The introduction of a monthly sports magazine and the gradual evolution from broadsheet to tabloid have helped maintain the Irish News’s top slot in the morning newspaper sector – according to editor Noel Doran.
For the second period running it was the only morning title to put on sales, up 0.4 per cent to 48,518.
Doran said: “Some papers have gone directly from broadsheet to compact which is quite a shock for people. We went to Berliner in 2000, then compact in 2005 and there was really no reader resistance at all, in fact we put on sales – most relaunches don’t nowadays.
“We also introduced a successful monthly sports magazine which I think is a first for a regional paper.”
The paper’s figure was also helped by promotional activity in schools for tickets to Gaelic football games.
The Liverpool Daily Post had the biggest decline in the morning sector, down 8.7 per cent to 17,103 following the introduction last October of a hybrid paid and free distribution strategy giving out 6,000 papers in the city centre.
Editor Mark Thomas said: “The takeup of our free initiative has been extremely strong, and the response from our new readers and advertisers has been very positive. We have built our readership to new heights and our target audience of ABC1s has grown significantly.”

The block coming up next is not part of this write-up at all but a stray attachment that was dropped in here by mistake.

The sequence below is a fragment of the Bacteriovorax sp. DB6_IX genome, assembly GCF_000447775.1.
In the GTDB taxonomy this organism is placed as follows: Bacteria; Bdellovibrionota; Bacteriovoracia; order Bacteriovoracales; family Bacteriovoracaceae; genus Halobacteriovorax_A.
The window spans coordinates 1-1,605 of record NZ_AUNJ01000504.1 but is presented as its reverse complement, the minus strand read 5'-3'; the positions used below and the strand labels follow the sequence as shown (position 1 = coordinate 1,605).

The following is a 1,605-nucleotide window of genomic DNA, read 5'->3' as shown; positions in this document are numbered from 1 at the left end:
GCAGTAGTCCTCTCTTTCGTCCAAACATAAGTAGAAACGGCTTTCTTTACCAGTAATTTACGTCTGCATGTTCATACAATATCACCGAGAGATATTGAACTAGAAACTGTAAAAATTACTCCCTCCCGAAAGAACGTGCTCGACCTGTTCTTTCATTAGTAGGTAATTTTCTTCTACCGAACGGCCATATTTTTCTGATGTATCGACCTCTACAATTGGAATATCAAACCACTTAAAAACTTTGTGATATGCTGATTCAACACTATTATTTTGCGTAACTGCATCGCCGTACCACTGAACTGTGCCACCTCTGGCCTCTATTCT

For the first time in recent history Cardiff’s Western Mail sold less than 40,000. At the end of last year the Welsh Assembly’s culture committee agreed to launch an inquiry into Trinity Mirror’s role in the media market in Wales, as it holds a near majority of ownership in the country. The inquiry was launched after around 40 members of staff were axed at the end of 2005, ten of whom were journalists. Editor Alan Edmunds would not comment.
The Northern Echo’s switch to compact on Saturdays appears to have had the desired effect of boosting sales on the day. Before going compact there was virtually no difference between the Saturday and weekday sales but in the latest set of figures Saturday sales were 1.5 per cent better than the weekday figure at –4 per cent.
Editor Peter Barron said this ongoing increase was one of the key reasons the paper has since gone compact during the week.